article
07 February 2005 by Franck Petit

Uganda and Côte d'Ivoire : the ICC prosecutor puts his cards on the table, but debate continues in the UN Security Council over Darfur.

article
07 February 2005 by BENJAMIN BIBAS and EMMANUEL CHICON

With its official report due out in the spring, the Morocco's Equity and Reconciliation Commission (IER) needs to act fast. After its inaugural hearing on 21-22 December in Rabat, the Commission is starting to fan out its public sessions in those regions most affected by the repression during the "years of lead". 

article
07 February 2005 by THIERRY CRUVELLIER WITH OUR CORRESPONDENTS IN THE HAGUE AND ARUSHA

The 31 December 2004 marked the official end of investigations at the two UN courts for Rwanda and the former Yugoslavia. Thus, it is now possible to make a preliminary accounting of the Tribunal's records of indictments.

article
07 February 2005 by Christine Chaumeau

Three years after the creation of the Guantanamo prison, the 550 detainees in the war on terrorism risk filling up American courtrooms. Lawyers and human rights activists are attacking every aspect of the legal strategy set up by the American administration to try so-called enemy combatants. In such a context, the next few months will prove critical for the success or failure of the military commissions.

article
07 February 2005 by HEIKELINA VERRIJN STUART

Slobodan Milosevic sounded almost jubilant when he called two French witnesses, both former UNPROFOR members sympathetic to the suffering of the Serb people. Nurse Eve Crepin's testimony was so general that presiding judge Patrick Robinson dismissed it as "a conversation with a cup of tea on the veranda". But her partner, former army doctor Patrick Barriot, gave evidence that sparked intense questioning from both prosecutors and judges.

article
07 February 2005 by our correspondent

Over the last few years, speed and firmness have been the official watchwords at hearings before the Arusha Tribunal. Yet, both are sorely lacking in Military II trial which involves the former chief of staff of the army, General Augustin Bizimungu, the former chief of staff of the gendarmerie, General Augustin Ndindiliyimana, the former commander of the reconnaissance battalion Major François-Xavier Nzuwonemeye, and his second in command, Captain Innocent Sagahutu.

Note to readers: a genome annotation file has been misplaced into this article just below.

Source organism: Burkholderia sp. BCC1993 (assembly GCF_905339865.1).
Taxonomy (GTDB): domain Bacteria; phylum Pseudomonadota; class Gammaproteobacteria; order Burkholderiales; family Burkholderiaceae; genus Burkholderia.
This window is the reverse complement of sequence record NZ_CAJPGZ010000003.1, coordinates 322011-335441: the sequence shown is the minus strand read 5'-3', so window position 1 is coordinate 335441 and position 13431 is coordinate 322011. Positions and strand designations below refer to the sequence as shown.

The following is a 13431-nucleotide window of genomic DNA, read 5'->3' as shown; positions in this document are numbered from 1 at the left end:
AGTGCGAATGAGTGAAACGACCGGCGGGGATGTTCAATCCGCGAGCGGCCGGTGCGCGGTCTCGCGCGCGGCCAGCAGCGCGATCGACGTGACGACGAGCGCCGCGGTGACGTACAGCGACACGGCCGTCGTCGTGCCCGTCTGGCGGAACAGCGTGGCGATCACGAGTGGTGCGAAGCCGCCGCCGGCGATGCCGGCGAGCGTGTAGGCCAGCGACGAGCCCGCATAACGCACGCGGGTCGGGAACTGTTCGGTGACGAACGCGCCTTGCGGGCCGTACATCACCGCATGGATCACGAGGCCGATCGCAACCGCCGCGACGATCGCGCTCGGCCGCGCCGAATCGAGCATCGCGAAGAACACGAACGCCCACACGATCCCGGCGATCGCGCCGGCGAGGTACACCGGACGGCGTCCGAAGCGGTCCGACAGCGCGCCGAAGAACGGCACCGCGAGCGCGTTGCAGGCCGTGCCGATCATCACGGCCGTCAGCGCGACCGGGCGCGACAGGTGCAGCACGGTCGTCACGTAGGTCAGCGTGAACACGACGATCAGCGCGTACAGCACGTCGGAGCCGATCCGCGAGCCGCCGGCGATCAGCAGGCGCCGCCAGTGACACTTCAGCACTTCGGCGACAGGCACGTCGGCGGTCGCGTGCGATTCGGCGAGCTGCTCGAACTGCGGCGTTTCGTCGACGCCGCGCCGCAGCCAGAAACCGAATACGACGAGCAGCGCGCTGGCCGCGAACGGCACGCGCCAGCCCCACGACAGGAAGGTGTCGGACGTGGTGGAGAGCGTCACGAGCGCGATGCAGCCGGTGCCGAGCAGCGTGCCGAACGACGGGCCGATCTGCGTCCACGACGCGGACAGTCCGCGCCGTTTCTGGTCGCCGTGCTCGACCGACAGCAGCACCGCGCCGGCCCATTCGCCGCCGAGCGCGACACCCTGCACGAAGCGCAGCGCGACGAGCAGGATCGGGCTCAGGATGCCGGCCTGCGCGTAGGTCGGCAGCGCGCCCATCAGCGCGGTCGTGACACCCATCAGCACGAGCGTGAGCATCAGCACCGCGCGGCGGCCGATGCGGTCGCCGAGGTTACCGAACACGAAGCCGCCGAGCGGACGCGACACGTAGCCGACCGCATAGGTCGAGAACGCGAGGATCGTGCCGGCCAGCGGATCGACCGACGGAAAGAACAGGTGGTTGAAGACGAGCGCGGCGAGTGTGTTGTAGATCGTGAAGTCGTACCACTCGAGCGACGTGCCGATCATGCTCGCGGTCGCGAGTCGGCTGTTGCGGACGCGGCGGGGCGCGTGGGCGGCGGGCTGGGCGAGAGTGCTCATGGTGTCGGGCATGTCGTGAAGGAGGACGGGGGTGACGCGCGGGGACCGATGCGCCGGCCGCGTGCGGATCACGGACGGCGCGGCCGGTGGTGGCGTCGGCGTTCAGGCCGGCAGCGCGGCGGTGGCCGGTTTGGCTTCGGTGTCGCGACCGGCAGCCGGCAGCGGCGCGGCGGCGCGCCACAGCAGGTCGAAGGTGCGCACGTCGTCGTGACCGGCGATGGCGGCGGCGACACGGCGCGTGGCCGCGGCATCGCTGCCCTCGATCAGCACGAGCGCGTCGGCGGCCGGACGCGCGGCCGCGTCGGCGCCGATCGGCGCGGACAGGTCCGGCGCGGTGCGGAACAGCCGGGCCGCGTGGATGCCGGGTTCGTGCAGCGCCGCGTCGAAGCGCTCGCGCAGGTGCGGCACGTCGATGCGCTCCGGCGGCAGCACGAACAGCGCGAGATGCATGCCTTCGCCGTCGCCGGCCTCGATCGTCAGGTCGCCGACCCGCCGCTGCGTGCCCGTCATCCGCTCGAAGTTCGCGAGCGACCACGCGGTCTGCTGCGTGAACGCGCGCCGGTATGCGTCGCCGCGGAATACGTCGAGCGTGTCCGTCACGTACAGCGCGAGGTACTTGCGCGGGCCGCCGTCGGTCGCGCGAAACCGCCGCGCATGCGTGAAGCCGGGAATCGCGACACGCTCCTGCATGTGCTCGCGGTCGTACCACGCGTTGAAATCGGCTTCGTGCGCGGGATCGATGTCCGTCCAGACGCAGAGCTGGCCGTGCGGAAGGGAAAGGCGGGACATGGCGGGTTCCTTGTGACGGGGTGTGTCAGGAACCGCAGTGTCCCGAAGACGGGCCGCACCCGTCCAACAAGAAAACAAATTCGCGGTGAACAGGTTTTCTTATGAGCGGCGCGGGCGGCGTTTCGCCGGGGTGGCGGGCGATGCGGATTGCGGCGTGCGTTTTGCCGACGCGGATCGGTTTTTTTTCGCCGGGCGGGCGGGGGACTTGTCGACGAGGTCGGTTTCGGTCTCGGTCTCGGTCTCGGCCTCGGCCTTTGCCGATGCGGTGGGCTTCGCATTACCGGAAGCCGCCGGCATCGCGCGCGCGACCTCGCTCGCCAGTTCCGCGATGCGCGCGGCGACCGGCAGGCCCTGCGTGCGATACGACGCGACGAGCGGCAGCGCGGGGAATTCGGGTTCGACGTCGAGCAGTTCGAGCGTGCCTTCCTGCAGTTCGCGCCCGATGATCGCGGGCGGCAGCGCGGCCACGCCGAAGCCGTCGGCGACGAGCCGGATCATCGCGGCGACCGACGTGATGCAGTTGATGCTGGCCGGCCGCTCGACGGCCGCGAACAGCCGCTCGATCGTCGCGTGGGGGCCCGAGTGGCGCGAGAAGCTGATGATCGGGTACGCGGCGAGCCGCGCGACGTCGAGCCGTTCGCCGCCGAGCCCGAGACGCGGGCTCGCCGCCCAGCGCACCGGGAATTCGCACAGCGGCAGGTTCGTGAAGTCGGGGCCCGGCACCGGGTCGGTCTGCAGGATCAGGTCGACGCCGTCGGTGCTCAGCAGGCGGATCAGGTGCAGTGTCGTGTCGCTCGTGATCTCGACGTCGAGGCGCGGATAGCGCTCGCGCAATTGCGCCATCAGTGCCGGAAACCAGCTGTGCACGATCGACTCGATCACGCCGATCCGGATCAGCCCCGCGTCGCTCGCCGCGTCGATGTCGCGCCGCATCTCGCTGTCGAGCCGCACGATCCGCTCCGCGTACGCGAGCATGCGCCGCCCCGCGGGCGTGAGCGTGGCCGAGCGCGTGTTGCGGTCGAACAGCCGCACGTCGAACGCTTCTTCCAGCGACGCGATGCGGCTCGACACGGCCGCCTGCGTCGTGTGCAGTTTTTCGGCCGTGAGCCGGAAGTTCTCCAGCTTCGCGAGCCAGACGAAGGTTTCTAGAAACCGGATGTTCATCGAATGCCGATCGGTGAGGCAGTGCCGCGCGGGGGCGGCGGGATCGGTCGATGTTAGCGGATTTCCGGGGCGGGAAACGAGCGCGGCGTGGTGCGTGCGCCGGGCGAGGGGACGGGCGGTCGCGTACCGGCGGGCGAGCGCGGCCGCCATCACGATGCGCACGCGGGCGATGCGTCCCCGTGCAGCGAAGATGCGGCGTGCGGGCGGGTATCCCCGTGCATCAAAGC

article
07 February 2005 by KELVIN LEWIS

The youthful interim leader of the former Rebel Revolutionary United Front (RUF) movement, the self-styled General Issa Sesay, has ordered his former battle group commander Morris Kallon to join him and all the other defendants in the ongoing war crimes trials in Sierra Leone to boycott court hearings.

article
07 February 2005 by PIERRE ABRAMOVICI

French investigating judge Sophie Clément could over the next few weeks order former Chilean dictator Augusto Pinochet to appear before the Paris criminal court for his alleged involvement in the disappearance of several French nationals in Chile and Argentina at the end of the 1970s (see IJT 14). The trial in absentia raises the question of the connection between France and Operation Condor, the joint effort by the South American military regimes to eliminate their political opponents.

article
20 December 2004 by HEIKELKINA VERRIJN STUART

Dutchman Frans Van Anraat recently declared in a television interview that his deliveries of chemical substances to Iraq was just something he had done on the side. He had received a request from Iraq and had successfully delivered. Had he not done it, somebody else would have, he said. At the time, the Dutch public prosecutor had contemplated charging him with export violations, but since the crimes took place in the late 1980s, it was too late. The crimes would be considered prescriptible. On 6 December, 2004, the businessman was arrested and charged with complicity in genocide and war crimes.

article
20 December 2004 by INGRID SEYMAN

They are 35,000 men and women, imprisoned under the regime of General Pinochet, who were abused, tortured or raped, then silenced and forgotten by the Chilean institutions and courts. In early December, the publication of the report on Torture and Political Imprisonment under the military dictatorship has finally put an end to the denial of these crimes by granting them official recognition as victims of the dictatorship.

Pages